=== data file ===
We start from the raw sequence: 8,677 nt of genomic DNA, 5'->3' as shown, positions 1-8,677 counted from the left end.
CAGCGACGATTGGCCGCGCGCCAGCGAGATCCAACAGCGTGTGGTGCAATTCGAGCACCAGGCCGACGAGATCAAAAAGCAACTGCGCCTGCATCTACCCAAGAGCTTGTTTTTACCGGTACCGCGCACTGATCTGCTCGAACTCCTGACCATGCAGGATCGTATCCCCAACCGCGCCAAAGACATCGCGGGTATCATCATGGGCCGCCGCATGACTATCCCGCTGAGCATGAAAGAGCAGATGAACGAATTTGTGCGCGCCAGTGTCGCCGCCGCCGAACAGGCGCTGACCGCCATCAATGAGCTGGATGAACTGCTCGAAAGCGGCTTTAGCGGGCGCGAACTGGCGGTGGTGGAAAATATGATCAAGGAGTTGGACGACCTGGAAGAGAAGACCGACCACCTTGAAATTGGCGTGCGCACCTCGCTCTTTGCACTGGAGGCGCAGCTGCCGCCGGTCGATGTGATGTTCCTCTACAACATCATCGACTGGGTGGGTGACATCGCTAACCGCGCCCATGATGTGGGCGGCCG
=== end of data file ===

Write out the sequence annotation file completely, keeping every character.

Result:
We start from the raw sequence: 8,677 nt of genomic DNA, 5'->3' as shown, positions 1-8,677 counted from the left end.
CAGCGACGATTGGCCGCGCGCCAGCGAGATCCAACAGCGTGTGGTGCAATTCGAGCACCAGGCCGACGAGATCAAAAAGCAACTGCGCCTGCATCTACCCAAGAGCTTGTTTTTACCGGTACCGCGCACTGATCTGCTCGAACTCCTGACCATGCAGGATCGTATCCCCAACCGCGCCAAAGACATCGCGGGTATCATCATGGGCCGCCGCATGACTATCCCGCTGAGCATGAAAGAGCAGATGAACGAATTTGTGCGCGCCAGTGTCGCCGCCGCCGAACAGGCGCTGACCGCCATCAATGAGCTGGATGAACTGCTCGAAAGCGGCTTTAGCGGGCGCGAACTGGCGGTGGTGGAAAATATGATCAAGGAGTTGGACGACCTGGAAGAGAAGACCGACCACCTTGAAATTGGCGTGCGCACCTCGCTCTTTGCACTGGAGGCGCAGCTGCCGCCGGTCGATGTGATGTTCCTCTACAACATCATCGACTGGGTGGGTGACATCGCTAACCGCGCCCATGATGTGGGCGGCCG